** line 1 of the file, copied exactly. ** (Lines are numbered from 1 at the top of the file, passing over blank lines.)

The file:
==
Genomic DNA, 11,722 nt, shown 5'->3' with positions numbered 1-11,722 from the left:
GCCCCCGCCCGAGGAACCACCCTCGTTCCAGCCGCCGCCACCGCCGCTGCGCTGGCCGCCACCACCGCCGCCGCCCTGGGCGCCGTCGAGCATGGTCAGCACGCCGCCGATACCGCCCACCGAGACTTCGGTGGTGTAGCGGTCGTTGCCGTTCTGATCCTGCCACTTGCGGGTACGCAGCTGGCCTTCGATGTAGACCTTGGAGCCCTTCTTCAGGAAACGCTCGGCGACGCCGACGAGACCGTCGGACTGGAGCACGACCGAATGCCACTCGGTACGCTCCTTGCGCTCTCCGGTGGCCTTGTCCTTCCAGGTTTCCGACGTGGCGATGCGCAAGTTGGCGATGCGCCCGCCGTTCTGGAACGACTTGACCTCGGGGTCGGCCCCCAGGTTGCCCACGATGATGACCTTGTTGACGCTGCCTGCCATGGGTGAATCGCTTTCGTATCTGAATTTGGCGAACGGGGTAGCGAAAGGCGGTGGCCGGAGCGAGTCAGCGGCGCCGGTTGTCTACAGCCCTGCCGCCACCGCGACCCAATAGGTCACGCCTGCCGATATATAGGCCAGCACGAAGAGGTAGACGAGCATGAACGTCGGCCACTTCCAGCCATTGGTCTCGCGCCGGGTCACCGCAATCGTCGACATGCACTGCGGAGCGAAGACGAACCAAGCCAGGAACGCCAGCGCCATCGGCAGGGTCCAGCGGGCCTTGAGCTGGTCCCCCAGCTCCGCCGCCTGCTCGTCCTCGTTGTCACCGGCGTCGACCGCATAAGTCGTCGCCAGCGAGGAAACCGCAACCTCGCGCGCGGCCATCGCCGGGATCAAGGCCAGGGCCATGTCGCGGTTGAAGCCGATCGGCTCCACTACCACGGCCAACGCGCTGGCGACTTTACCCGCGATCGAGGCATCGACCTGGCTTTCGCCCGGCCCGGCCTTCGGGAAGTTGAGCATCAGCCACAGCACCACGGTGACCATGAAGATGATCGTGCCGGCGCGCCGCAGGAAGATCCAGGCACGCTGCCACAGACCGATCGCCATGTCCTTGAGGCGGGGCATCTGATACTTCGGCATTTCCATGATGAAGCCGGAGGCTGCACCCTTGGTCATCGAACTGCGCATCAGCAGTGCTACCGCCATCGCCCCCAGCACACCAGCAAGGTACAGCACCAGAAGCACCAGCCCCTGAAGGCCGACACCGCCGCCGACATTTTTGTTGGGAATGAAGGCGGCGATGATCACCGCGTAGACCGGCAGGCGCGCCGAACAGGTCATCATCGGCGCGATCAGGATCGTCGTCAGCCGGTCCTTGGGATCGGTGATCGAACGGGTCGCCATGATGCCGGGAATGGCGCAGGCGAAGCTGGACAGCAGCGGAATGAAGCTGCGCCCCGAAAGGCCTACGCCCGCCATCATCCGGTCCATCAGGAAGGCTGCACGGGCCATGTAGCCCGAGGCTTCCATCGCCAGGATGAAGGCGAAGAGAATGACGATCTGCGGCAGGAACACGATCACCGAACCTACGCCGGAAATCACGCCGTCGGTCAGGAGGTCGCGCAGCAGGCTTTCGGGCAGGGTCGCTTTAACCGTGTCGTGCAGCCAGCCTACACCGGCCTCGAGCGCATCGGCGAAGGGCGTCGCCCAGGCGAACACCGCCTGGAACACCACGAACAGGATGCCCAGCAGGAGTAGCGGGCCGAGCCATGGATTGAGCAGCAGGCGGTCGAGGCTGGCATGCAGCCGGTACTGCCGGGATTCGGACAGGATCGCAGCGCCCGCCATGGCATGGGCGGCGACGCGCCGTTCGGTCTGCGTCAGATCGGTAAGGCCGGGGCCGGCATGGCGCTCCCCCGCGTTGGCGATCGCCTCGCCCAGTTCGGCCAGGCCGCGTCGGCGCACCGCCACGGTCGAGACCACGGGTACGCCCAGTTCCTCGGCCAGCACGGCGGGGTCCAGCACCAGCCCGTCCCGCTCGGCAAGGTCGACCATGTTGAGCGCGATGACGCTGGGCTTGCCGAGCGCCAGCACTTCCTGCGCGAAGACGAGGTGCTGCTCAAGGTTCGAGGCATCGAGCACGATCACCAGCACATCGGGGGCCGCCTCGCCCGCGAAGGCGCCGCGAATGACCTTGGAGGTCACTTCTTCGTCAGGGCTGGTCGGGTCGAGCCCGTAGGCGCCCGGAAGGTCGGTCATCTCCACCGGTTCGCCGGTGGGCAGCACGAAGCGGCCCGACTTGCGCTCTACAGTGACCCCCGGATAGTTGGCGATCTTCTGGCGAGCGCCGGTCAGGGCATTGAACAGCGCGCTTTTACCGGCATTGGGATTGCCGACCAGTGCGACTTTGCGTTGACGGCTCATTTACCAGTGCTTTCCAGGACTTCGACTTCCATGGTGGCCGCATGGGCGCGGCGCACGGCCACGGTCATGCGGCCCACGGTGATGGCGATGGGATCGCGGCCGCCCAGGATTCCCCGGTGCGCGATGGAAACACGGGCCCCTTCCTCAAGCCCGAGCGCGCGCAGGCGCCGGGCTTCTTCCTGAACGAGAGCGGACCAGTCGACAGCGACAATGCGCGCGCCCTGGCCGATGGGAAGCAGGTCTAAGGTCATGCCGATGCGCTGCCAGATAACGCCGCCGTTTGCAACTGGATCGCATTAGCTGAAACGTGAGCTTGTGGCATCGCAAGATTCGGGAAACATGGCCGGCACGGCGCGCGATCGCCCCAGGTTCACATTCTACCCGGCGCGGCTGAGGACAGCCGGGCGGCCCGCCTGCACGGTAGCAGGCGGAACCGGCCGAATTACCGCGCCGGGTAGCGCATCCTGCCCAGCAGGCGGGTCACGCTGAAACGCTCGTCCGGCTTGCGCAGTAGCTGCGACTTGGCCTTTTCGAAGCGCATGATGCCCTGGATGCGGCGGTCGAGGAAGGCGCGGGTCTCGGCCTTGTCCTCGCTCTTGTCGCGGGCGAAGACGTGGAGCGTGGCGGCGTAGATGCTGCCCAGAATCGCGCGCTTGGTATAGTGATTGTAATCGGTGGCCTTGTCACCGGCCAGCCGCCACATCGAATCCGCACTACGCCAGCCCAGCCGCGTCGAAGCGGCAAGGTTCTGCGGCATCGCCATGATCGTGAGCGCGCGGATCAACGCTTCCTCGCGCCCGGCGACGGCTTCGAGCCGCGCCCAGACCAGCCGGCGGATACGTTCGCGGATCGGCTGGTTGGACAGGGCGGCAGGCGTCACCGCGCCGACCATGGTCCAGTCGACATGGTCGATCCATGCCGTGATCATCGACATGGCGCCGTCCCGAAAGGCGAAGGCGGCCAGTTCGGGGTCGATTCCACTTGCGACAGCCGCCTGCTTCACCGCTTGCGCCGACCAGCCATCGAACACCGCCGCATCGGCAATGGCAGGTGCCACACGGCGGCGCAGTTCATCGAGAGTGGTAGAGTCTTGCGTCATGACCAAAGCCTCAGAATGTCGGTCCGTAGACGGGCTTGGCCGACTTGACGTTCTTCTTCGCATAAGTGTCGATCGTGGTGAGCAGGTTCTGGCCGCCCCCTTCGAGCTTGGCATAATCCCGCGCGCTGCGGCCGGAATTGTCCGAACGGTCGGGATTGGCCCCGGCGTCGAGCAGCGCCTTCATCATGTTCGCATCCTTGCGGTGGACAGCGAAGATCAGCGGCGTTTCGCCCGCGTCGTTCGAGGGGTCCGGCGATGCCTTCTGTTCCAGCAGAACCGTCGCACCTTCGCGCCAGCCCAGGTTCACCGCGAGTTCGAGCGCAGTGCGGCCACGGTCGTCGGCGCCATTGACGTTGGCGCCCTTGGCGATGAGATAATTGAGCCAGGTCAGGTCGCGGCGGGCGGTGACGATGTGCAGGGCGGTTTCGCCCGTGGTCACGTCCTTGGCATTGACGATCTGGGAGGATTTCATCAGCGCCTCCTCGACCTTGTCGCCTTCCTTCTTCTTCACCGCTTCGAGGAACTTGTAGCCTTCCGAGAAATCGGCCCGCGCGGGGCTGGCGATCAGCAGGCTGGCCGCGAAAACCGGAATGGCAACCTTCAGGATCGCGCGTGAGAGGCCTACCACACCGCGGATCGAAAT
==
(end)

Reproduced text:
Genomic DNA, 11,722 nt, shown 5'->3' with positions numbered 1-11,722 from the left: